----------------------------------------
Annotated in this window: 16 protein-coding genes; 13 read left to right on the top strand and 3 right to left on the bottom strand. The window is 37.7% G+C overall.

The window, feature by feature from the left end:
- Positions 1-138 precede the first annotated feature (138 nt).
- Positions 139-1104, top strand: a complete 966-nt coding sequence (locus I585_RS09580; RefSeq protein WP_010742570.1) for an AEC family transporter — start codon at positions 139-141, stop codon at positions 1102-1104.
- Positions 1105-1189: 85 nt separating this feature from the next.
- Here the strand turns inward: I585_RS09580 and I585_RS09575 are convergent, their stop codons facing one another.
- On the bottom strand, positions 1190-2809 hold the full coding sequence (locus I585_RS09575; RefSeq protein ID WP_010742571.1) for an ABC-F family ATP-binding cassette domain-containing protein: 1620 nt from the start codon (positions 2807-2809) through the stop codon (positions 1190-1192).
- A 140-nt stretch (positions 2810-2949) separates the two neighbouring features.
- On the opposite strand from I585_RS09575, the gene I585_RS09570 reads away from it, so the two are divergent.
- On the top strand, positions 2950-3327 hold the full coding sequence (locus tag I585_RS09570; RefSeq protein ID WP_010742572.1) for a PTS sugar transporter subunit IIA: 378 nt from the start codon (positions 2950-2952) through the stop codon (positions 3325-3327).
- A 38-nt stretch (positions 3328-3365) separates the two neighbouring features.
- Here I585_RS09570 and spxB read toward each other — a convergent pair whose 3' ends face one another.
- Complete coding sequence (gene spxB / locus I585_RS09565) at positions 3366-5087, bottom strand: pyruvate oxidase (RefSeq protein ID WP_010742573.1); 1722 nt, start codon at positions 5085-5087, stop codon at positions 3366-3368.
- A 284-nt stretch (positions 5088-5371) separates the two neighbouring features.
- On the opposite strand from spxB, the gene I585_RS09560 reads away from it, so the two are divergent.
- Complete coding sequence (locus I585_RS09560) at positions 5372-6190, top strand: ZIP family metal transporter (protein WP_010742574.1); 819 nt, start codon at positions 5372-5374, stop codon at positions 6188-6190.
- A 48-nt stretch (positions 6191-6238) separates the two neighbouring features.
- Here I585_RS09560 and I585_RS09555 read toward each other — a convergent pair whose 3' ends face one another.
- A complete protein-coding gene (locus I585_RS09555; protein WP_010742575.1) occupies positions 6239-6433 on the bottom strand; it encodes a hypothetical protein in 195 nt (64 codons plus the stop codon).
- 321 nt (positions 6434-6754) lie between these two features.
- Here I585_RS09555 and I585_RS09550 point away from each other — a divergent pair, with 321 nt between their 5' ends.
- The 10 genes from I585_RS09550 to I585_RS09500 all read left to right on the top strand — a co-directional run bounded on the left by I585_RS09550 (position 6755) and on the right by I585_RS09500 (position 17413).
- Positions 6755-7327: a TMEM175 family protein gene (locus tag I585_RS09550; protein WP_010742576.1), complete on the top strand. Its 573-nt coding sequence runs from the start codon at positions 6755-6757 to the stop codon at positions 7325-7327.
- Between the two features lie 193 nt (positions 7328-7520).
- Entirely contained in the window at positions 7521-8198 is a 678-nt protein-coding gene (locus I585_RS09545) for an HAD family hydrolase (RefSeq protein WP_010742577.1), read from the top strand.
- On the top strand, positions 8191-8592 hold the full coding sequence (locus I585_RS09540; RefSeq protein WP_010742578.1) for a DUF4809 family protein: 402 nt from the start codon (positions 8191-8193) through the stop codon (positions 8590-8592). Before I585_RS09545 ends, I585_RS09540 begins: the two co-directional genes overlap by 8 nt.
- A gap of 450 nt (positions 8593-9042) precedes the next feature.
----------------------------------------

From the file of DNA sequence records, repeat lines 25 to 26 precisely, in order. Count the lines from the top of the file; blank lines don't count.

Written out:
- Entirely contained in the window at positions 7521-8198 is a 678-nt protein-coding gene (locus I585_RS09545) for an HAD family hydrolase (RefSeq protein WP_010742577.1), read from the top strand.
- On the top strand, positions 8191-8592 hold the full coding sequence (locus I585_RS09540; RefSeq protein WP_010742578.1) for a DUF4809 family protein: 402 nt from the start codon (positions 8191-8193) through the stop codon (positions 8590-8592). Before I585_RS09545 ends, I585_RS09540 begins: the two co-directional genes overlap by 8 nt.